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Lookup NU author(s): Dr Jennifer Court
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Nicotinic acetylcholine receptor (nAChRs) proteins and gene transcripts are already present in human prenatal brain and spinal cord at 4-6 weeks gestation, and a clear age-related increase in number of nAChRs was apparent during first trimester. In pens, there was also a parallel increase in the alpha 7 mRNA level with age. The highest specific binding of [H-3]epibatidine and [H-3]cytisine was detected in spinal cord, pens and medulla oblongata, and binding of [I-125]alpha-bungarotoxin was highest in spinal cord, medulla oblongata and mesencephalon. From the late fetal stage brain nAChRs have been shown to fall with increasing age. During aging (between 40 and 100 years) high affinity nicotine binding in the frontal cortex decreases in parallel with glutamate NMDA receptor binding ([H-3]MK801). In the hippocampal formation and entorhinal cortex nicotine binding also declines with age, in common with [I-125]alpha-bungarotoxin in the entorhinal cortex, but NMDA receptor binding remains unchanged. These reductions in nicotine binding with age may predispose the neo- and archicortex to the loss of nAChRs observed in age-associated neurodegenerative conditions. By contrast no loss in nAChR binding with aging is observed in the thalamus and only after the 70th decade in the striatum, although in Alzheimer's disease, Parkinson's disease and Lewy body dementia deficits in nAChRs are observed in these areas and may be associated with specific disease-related processes. (C) 2000 Elsevier Science B.V. All rights reserved.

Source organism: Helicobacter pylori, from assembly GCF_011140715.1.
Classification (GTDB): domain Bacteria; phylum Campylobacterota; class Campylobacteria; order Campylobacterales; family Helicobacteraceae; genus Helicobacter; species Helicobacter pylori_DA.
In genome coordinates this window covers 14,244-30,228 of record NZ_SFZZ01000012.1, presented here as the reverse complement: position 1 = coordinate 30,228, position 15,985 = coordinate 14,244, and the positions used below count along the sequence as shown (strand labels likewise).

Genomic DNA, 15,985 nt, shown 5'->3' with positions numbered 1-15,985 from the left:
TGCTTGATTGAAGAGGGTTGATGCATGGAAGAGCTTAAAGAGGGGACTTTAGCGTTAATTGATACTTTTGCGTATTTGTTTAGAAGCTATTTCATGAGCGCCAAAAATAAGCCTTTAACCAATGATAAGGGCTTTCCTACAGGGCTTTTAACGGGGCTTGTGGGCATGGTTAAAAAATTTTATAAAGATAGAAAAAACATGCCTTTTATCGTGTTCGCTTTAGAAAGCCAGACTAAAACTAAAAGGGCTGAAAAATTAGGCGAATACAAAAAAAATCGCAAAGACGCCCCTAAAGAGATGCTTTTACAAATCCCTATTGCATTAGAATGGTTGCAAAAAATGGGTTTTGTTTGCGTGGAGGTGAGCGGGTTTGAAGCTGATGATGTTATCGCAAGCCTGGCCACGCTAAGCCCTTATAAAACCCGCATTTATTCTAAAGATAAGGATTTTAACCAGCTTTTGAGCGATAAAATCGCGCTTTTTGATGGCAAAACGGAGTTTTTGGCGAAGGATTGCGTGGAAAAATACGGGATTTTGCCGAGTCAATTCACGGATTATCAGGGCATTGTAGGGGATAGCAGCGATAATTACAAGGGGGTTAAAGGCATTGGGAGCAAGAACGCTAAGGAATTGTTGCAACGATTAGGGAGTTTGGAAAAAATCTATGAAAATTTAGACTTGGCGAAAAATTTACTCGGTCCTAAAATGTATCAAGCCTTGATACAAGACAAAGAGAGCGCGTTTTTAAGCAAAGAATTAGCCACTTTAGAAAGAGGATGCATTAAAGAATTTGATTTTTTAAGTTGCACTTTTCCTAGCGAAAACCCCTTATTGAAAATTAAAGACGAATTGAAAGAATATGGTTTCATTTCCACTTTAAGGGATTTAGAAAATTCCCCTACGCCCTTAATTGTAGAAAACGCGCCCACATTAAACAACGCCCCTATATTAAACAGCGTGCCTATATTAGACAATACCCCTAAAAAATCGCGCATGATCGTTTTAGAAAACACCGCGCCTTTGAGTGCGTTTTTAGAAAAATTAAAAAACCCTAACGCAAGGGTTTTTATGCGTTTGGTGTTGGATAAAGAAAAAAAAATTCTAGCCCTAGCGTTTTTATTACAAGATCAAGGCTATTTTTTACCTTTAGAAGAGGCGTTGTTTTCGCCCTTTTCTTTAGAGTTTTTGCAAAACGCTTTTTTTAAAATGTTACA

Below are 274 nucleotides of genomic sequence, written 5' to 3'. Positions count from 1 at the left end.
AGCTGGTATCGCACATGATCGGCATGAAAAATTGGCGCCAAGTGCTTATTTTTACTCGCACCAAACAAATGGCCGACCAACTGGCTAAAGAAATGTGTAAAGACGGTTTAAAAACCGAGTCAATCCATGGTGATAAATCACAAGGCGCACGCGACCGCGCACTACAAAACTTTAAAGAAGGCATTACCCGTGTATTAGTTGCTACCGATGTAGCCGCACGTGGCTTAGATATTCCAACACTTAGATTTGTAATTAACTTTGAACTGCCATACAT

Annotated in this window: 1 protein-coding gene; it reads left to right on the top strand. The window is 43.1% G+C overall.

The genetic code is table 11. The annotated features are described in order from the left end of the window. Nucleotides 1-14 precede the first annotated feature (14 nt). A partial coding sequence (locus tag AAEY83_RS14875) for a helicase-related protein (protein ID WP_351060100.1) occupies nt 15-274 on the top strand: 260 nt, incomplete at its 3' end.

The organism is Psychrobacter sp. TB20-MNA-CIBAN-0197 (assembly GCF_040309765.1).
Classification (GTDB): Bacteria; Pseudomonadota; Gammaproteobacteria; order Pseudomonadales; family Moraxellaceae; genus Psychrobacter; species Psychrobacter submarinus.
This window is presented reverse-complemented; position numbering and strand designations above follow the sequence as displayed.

Author(s): Hellstrom-Lindahl E, Court JA
Publication type: Article
Publication status: Published
Journal: Behavioural Brain Research
ISSN (print): 0166-4328
ISSN (electronic): 1872-7549
Publisher: Elsevier B.V.
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